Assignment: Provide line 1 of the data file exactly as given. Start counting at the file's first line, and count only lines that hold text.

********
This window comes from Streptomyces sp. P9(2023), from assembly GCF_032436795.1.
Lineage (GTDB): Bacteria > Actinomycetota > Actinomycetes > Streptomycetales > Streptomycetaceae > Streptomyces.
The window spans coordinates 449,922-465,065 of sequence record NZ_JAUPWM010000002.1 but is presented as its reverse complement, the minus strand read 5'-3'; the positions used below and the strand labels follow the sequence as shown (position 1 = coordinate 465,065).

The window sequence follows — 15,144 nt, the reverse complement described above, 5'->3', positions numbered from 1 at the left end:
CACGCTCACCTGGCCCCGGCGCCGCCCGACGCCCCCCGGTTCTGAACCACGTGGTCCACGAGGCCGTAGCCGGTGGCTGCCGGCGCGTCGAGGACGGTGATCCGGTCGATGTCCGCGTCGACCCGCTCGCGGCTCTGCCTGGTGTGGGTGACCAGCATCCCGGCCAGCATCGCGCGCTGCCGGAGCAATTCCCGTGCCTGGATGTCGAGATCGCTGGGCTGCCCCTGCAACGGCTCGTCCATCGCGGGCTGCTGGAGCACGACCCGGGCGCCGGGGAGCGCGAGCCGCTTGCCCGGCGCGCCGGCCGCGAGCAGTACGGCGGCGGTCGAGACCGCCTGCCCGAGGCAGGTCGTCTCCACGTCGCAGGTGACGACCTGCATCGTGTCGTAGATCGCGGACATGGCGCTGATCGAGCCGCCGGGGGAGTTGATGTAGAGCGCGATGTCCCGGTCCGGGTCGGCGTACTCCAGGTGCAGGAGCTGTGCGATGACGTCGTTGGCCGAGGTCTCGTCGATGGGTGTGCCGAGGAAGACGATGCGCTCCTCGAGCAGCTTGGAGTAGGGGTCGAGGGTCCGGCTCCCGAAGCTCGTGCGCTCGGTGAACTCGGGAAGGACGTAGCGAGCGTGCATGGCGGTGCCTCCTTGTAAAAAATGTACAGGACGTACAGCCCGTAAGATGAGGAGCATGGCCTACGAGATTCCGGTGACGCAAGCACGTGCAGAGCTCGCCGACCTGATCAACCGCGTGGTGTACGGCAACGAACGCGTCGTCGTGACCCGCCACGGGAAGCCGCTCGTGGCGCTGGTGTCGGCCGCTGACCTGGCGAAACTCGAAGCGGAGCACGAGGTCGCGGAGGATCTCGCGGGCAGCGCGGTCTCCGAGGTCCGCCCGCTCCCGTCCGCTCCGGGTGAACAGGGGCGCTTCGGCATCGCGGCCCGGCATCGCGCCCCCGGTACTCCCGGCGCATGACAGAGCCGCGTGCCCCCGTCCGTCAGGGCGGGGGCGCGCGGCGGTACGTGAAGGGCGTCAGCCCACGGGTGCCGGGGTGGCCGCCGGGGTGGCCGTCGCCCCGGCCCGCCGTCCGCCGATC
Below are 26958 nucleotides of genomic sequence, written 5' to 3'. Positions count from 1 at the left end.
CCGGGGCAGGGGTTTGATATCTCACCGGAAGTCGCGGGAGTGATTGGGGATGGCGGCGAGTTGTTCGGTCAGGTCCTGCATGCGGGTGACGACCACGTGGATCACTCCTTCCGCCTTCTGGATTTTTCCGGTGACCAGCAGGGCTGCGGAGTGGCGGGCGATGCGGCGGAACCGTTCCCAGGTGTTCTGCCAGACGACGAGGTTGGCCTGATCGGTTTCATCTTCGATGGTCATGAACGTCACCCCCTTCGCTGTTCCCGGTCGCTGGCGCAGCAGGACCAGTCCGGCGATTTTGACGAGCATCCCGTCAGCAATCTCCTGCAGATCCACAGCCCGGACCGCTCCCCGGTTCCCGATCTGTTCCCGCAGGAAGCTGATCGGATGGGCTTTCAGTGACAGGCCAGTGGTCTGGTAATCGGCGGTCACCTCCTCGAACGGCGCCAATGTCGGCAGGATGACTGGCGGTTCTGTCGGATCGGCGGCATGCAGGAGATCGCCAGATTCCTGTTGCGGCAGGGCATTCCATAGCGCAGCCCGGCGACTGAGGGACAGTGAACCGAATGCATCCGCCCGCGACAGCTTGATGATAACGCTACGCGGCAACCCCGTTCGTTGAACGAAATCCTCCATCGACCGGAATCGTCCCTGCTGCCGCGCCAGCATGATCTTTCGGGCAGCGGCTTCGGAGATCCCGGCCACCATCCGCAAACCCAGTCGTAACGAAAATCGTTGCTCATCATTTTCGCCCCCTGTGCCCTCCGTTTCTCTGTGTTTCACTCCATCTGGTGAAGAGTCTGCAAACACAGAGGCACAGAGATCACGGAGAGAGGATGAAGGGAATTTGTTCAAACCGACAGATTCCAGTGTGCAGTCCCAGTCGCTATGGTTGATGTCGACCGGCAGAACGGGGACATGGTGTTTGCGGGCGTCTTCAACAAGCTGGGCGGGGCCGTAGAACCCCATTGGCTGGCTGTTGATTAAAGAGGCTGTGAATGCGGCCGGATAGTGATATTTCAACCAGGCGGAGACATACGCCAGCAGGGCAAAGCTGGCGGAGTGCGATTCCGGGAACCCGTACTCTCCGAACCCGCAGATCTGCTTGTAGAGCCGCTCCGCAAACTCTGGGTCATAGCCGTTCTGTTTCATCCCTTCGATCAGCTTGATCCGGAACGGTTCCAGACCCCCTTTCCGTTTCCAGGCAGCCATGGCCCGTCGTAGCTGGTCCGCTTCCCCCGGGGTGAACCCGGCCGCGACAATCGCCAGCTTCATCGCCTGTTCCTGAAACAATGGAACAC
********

This window comes from Streptomyces sp. P9(2023), from assembly GCF_032436795.1.